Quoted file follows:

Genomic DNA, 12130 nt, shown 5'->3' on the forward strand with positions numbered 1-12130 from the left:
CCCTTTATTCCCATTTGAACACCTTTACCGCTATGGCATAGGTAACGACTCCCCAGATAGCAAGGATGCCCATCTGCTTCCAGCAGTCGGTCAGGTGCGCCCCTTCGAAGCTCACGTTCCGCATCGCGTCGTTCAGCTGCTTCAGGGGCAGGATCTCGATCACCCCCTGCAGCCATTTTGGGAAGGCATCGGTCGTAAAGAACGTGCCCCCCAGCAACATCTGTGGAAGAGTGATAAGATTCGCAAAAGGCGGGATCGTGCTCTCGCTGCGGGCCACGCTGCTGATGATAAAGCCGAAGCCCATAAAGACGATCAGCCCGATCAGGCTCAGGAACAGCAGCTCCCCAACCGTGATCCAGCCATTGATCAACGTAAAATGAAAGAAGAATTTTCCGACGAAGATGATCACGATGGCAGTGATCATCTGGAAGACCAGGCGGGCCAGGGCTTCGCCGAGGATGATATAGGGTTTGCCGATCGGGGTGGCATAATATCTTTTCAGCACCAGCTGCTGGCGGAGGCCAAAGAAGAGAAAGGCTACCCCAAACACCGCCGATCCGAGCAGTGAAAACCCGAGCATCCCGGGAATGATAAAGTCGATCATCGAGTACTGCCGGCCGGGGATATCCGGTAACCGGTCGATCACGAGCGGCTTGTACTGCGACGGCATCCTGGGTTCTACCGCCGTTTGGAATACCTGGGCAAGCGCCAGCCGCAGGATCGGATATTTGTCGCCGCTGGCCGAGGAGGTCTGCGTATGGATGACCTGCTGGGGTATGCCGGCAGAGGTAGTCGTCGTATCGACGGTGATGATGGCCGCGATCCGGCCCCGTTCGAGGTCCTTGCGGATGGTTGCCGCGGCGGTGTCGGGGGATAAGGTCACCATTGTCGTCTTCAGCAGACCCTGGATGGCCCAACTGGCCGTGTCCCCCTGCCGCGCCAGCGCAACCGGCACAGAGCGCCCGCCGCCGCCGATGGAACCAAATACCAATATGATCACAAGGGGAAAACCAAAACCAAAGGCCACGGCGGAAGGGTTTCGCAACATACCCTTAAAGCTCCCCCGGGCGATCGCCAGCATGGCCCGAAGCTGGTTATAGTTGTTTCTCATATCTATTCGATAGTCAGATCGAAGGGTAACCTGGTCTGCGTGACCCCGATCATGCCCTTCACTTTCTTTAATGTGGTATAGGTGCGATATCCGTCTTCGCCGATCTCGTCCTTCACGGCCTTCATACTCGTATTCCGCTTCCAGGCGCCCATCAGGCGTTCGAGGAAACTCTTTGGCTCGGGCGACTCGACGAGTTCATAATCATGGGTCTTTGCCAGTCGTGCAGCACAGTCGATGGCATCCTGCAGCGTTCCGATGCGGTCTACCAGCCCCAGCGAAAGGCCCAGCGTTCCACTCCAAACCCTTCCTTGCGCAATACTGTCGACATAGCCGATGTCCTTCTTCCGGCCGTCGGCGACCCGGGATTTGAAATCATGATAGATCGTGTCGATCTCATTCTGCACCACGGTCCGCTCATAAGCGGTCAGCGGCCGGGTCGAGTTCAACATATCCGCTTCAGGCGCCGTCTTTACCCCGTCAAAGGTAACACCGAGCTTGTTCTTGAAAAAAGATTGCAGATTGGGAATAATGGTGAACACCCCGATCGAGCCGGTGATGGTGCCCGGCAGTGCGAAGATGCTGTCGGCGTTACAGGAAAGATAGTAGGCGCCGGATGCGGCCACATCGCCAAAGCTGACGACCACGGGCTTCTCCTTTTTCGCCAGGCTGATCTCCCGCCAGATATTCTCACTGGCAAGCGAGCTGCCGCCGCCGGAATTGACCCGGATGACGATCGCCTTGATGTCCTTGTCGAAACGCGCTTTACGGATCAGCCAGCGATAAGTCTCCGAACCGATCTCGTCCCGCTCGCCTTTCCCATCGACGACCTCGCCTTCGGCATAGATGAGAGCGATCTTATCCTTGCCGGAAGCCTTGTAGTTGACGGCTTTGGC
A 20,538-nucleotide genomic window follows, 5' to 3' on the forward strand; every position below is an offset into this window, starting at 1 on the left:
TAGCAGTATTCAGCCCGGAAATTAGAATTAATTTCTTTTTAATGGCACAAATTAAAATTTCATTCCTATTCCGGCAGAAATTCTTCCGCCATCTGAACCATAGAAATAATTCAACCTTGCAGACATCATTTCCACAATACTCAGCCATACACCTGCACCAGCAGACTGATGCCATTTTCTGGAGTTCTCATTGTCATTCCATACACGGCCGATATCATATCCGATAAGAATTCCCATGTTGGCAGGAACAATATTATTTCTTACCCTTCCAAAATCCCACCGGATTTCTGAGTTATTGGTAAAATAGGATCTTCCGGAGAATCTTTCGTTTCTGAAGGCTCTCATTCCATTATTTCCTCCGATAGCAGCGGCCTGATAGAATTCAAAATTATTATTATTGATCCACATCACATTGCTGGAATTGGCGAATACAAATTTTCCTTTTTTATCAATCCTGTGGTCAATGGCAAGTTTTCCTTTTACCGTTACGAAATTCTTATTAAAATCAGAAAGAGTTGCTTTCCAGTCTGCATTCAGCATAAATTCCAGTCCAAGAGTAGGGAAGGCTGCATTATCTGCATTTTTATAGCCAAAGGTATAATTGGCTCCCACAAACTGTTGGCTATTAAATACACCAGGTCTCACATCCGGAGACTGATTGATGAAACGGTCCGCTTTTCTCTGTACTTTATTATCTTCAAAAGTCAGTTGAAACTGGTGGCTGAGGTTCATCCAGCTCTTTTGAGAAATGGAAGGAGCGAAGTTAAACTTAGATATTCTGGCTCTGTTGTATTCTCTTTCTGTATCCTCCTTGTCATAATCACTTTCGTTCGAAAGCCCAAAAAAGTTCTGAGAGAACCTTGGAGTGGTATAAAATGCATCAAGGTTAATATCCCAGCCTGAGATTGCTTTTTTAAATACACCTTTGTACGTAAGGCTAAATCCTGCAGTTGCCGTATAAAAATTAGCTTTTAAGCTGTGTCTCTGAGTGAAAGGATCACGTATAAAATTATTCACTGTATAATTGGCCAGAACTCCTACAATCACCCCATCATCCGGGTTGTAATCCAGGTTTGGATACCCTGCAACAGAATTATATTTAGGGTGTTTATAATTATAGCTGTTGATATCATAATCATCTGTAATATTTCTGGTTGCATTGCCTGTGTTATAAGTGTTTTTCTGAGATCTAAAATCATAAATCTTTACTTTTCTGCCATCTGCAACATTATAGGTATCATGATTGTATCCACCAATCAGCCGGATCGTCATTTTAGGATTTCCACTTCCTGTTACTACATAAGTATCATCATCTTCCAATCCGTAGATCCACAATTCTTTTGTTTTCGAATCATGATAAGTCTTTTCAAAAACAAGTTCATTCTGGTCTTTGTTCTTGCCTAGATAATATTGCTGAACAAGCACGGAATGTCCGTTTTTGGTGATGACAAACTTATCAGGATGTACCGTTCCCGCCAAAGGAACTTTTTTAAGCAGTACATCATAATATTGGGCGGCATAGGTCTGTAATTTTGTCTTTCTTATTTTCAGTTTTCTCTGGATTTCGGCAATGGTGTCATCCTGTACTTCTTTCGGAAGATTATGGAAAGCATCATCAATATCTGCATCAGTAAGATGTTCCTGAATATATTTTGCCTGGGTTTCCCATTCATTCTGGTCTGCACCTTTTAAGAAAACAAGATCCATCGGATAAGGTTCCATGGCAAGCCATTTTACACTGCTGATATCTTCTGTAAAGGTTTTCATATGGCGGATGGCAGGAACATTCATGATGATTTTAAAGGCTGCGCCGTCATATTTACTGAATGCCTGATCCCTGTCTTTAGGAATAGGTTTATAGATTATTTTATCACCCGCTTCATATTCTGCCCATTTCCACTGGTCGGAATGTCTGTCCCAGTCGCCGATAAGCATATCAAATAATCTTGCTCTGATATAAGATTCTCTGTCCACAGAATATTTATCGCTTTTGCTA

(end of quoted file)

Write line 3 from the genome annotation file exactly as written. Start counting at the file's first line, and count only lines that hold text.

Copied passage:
A 20,538-nucleotide genomic window follows, 5' to 3' on the forward strand; every position below is an offset into this window, starting at 1 on the left: